As with most things we are all to blame for most of this. We fish tournaments for each other’s money while sponsorship dollars make FLW and BASS one of Fortune 500’s most lucrative businesses. Not really but that’s how I feel. I always hear people try to compare Pro Bass Fishing with NASCAR or PGA golf, really? I’m not sure how you get that from fishing. Let’s see I’m pretty sure that whoever doesn’t make the cut at Augusta this month will not struggle to make the next event or the guy who crashes out at Talladega will most likely race next week. You see only a few can really make a living in the sport we love, while the guy who finishes out of the top ten, you may never see again. That’s just reality of fishing tournaments. I mean let’s face it when you qualify for the top level of our sports you are quickly rewarded with $4,000- $5,000 entry fees and double the travel and cost! Congratulations you are now considered Elite! That will lead me to another thing that bothers me.
The amount of money it takes to fish one season of the Elite Series, is more than most people make in a year. I’m not a math major but let’s see to fish one season of the Elite Series it’s $40,000 ($43,000 if you go on a payment plan) in entry fees for 8 events, double that cost for travel (gas, lodging, food, etc.) and yeah that’s about $80,000. Oh yeah then you need a boat and a tow vehicle to, of course if you’re a pro so you get all this for free right? Not! I’m not getting into the boat, motor, and vehicle deals, but trust me it’s not what you think. Some will say that if a guy is good enough, money will not be an issue. This is a joke in today’s world of pro tournament fishing because 99% of the guys that fish at the top level couldn’t even support their entry fees and travel off of tournament winnings. By the way it’s not because of their fishing abilities, these guys are really the best bass fisherman in the world. It’s because they continue to fish for entry fee money versus sponsorship dollars. If a guy gets a $10,000 check at each event, he’s an awesome angler, yet he has only won $80,000. How can this change?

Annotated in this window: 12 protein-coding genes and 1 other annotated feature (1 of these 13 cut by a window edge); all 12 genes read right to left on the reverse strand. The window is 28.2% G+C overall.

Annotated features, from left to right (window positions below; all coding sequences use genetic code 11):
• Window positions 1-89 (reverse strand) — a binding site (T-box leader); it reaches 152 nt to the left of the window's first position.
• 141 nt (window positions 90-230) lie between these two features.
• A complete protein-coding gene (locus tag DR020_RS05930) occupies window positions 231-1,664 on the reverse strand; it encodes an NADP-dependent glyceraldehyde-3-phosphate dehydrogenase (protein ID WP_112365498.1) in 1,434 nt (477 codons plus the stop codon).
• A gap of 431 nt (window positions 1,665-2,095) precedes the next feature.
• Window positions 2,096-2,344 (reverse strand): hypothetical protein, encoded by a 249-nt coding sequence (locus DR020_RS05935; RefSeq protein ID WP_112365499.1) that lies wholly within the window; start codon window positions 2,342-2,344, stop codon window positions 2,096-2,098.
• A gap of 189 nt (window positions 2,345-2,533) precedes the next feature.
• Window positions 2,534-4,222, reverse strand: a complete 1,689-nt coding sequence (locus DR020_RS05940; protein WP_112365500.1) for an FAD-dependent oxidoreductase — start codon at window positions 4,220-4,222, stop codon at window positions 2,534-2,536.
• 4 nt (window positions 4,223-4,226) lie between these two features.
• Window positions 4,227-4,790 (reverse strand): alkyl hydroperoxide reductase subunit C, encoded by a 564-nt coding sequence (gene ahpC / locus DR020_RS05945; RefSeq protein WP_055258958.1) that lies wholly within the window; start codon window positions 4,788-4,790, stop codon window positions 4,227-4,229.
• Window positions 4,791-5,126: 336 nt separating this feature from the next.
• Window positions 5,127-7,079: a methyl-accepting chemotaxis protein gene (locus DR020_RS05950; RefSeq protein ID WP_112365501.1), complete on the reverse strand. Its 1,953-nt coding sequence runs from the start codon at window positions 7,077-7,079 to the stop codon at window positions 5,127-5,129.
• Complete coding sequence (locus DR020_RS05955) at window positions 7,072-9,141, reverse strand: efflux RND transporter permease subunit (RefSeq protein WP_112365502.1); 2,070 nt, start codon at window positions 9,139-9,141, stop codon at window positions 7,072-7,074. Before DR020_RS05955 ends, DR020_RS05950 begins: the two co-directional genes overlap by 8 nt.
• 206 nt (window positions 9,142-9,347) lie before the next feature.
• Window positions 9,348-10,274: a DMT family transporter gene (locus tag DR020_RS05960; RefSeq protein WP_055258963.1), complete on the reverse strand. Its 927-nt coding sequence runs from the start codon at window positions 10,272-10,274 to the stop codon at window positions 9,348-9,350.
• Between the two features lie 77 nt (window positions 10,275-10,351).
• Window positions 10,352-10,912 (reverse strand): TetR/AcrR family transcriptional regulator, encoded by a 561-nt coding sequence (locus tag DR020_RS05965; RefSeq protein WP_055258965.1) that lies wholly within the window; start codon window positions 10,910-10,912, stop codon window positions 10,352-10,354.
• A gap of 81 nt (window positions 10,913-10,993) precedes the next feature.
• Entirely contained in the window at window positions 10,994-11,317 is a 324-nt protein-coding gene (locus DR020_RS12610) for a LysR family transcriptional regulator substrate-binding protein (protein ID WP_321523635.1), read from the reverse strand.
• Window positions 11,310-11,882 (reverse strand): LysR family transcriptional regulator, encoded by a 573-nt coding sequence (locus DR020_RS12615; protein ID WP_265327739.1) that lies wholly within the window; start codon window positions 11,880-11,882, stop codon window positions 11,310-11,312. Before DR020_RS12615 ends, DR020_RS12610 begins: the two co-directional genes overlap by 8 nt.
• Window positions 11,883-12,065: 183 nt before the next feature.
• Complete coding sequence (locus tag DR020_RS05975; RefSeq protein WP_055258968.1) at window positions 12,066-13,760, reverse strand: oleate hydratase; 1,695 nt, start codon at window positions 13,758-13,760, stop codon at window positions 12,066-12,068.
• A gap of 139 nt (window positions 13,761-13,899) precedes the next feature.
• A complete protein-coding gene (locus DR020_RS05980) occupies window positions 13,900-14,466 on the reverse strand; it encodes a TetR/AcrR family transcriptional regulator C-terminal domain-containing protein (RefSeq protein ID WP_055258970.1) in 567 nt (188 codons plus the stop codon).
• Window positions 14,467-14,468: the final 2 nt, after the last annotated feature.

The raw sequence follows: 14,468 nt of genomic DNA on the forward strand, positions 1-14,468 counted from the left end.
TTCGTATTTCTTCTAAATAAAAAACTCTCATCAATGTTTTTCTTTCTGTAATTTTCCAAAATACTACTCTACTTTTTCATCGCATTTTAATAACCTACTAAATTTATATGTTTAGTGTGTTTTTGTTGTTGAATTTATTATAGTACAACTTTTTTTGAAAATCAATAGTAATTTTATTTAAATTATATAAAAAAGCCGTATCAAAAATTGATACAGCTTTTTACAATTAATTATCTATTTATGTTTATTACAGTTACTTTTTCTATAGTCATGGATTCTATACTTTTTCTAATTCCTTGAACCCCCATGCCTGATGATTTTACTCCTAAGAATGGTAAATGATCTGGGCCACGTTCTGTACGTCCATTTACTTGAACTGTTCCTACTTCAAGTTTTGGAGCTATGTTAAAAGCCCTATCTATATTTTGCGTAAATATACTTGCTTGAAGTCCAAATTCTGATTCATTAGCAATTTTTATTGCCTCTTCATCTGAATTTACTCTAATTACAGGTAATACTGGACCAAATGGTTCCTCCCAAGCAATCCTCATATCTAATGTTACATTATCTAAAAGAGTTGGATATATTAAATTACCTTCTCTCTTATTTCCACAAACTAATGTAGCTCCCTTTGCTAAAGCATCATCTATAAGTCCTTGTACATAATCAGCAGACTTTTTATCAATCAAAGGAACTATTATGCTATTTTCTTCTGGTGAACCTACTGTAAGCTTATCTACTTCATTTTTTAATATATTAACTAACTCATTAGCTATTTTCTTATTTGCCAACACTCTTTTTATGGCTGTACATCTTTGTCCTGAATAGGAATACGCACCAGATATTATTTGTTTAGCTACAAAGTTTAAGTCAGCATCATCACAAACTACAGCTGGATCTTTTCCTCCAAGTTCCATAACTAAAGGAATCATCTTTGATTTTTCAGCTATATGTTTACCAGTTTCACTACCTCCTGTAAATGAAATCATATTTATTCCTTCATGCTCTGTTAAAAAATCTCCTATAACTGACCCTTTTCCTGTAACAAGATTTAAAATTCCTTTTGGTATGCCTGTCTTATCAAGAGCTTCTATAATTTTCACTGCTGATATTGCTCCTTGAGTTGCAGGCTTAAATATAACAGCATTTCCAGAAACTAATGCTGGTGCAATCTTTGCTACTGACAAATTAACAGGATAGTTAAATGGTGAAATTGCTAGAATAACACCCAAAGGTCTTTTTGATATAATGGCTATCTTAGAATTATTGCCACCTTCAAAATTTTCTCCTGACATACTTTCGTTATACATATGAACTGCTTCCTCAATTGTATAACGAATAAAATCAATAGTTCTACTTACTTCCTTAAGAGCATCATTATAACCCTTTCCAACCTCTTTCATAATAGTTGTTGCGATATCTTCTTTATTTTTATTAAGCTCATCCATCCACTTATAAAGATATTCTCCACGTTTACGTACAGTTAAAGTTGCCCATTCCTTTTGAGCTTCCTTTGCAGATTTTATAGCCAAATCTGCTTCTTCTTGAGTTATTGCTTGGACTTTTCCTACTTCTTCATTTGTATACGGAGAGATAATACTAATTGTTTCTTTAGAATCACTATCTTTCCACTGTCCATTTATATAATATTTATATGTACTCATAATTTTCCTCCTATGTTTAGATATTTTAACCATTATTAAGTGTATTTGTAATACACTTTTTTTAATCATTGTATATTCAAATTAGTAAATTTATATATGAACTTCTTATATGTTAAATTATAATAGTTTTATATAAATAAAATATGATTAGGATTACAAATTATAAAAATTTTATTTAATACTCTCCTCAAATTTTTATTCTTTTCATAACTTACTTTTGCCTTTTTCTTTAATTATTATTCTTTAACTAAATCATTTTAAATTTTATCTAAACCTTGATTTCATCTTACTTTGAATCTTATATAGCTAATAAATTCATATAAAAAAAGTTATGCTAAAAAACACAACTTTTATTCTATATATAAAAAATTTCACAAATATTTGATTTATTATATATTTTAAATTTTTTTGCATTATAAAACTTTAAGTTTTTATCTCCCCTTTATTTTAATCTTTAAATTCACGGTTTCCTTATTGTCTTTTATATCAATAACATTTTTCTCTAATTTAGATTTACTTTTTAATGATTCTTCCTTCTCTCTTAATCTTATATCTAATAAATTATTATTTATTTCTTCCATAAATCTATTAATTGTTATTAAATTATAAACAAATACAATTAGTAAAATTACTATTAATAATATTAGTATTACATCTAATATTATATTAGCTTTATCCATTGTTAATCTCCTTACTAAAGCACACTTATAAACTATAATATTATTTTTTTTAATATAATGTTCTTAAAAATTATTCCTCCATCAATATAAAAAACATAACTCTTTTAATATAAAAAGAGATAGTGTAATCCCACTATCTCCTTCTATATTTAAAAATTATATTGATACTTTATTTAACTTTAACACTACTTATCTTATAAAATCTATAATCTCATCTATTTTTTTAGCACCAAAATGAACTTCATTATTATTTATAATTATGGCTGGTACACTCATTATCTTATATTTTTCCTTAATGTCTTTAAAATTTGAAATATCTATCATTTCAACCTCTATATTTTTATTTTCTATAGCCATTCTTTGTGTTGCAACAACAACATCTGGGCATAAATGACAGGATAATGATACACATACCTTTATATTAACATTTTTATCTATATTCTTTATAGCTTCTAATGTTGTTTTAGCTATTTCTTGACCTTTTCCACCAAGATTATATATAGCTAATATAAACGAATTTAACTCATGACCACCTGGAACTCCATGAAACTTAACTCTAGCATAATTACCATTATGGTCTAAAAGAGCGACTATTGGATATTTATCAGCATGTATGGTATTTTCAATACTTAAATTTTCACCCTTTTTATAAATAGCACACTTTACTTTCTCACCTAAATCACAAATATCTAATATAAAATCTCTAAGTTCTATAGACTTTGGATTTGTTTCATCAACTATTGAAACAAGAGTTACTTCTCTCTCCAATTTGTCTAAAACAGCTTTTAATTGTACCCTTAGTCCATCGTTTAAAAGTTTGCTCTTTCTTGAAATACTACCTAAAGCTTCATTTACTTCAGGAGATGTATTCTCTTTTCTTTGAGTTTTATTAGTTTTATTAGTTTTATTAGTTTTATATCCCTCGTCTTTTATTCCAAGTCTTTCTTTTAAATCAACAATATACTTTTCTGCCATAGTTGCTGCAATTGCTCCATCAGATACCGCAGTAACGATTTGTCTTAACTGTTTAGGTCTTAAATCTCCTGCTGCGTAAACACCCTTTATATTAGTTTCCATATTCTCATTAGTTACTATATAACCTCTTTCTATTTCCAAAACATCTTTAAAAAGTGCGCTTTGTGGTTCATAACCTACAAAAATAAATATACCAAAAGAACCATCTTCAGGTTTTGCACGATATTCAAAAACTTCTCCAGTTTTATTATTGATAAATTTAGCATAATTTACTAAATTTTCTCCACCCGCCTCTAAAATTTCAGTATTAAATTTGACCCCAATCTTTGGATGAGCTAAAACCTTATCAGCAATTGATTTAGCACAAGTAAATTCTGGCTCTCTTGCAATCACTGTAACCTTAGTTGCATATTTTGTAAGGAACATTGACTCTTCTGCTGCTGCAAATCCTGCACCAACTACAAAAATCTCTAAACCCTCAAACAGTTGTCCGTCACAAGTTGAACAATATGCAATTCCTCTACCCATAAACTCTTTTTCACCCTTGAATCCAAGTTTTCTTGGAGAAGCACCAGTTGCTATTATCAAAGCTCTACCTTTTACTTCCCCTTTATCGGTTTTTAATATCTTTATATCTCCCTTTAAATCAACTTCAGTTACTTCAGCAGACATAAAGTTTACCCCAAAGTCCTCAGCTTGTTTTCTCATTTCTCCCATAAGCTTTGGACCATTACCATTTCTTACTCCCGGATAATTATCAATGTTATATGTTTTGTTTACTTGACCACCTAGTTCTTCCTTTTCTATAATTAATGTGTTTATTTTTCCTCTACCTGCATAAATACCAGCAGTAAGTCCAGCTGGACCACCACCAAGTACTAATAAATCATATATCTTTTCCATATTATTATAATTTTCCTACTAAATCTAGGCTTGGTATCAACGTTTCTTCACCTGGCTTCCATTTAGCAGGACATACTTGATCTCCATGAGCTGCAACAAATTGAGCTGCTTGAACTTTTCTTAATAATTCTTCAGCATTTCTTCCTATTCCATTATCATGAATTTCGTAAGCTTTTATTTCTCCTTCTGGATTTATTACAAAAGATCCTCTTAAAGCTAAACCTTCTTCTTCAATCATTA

I guess it will only change if the market bares a change. Until then guys who fish at the top levels will continue to fork out small fortunes every year to be a Pro Tournament Bass Fisherman. Maybe I see why guys have their own web sites, ask you to like them, and claim to be a professional, it’s a whole lot cheaper than actually being one. Really, who’s to say they are not? There is no criteria or model to follow to make it happen, so until there is I guess it’s open to all. All I would ask is that if you claim to be a professional tournament bass fisherman, please back it up with something other than you won your club last year.   

PLEASE POST YOUR THOUGHTS BELOW

Share post:

Popular

More like this
Related

David Winters & Derek Lilley Win CATT Lake Wylie, SC Spring Final April 13, 2024

Next up on Lake Wylie is the BassKings Solo...

USE WORMS TO CATCH BASS IN SPRING!USE WORMS TO CATCH BASS IN SPRING!

For spring worm fishing, choosing the right rod and...

Local Volunteers Join MLF Pros and Fisheries Management Division to Deploy Artificial Fish Habitat into Center Hill Reservoir

BYRDSTOWN, Tenn. (April 16, 2024) – Although Center Hill Reservoir...

West Virginia’s Davidson Posts Fourth Career Win at Phoenix Bass Fishing League Event at Lake Cumberland

Boater winner Ryan Davidson of Branchland, West Virginia, and Strike-King...